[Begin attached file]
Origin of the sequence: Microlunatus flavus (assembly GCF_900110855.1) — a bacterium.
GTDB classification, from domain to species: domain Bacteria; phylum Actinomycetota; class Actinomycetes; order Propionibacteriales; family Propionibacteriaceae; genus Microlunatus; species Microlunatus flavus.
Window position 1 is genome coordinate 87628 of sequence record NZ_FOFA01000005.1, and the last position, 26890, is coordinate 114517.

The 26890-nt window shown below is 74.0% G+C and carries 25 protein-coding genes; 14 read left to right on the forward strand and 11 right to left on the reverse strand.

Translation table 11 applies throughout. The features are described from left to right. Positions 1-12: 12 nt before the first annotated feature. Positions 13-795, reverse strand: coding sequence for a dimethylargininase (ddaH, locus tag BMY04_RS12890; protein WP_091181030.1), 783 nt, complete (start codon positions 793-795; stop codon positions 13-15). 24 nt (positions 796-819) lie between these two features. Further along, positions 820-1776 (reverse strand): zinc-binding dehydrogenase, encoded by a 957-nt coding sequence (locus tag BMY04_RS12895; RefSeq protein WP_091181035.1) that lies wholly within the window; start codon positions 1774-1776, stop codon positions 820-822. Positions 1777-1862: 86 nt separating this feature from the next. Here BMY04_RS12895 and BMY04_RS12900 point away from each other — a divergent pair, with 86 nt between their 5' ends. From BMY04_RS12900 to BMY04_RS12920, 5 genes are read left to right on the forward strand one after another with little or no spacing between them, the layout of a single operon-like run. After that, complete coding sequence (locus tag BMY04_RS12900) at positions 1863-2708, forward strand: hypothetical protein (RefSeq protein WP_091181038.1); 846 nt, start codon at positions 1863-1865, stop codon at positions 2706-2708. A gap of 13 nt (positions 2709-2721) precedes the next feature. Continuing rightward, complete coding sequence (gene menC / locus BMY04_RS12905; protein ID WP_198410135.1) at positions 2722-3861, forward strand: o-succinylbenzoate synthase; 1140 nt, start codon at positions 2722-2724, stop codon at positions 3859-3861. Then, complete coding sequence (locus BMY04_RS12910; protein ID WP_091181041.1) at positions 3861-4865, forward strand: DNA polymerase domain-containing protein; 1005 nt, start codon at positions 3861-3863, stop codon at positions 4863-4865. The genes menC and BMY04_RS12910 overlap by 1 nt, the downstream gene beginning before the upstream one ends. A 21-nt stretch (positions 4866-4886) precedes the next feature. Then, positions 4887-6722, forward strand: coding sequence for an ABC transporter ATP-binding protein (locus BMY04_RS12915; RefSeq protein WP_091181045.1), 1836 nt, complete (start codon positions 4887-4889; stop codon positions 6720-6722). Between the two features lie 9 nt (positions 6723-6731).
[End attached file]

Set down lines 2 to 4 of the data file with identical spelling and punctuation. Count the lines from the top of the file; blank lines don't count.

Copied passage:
GTDB classification, from domain to species: domain Bacteria; phylum Actinomycetota; class Actinomycetes; order Propionibacteriales; family Propionibacteriaceae; genus Microlunatus; species Microlunatus flavus.
Window position 1 is genome coordinate 87628 of sequence record NZ_FOFA01000005.1, and the last position, 26890, is coordinate 114517.

The 26890-nt window shown below is 74.0% G+C and carries 25 protein-coding genes; 14 read left to right on the forward strand and 11 right to left on the reverse strand.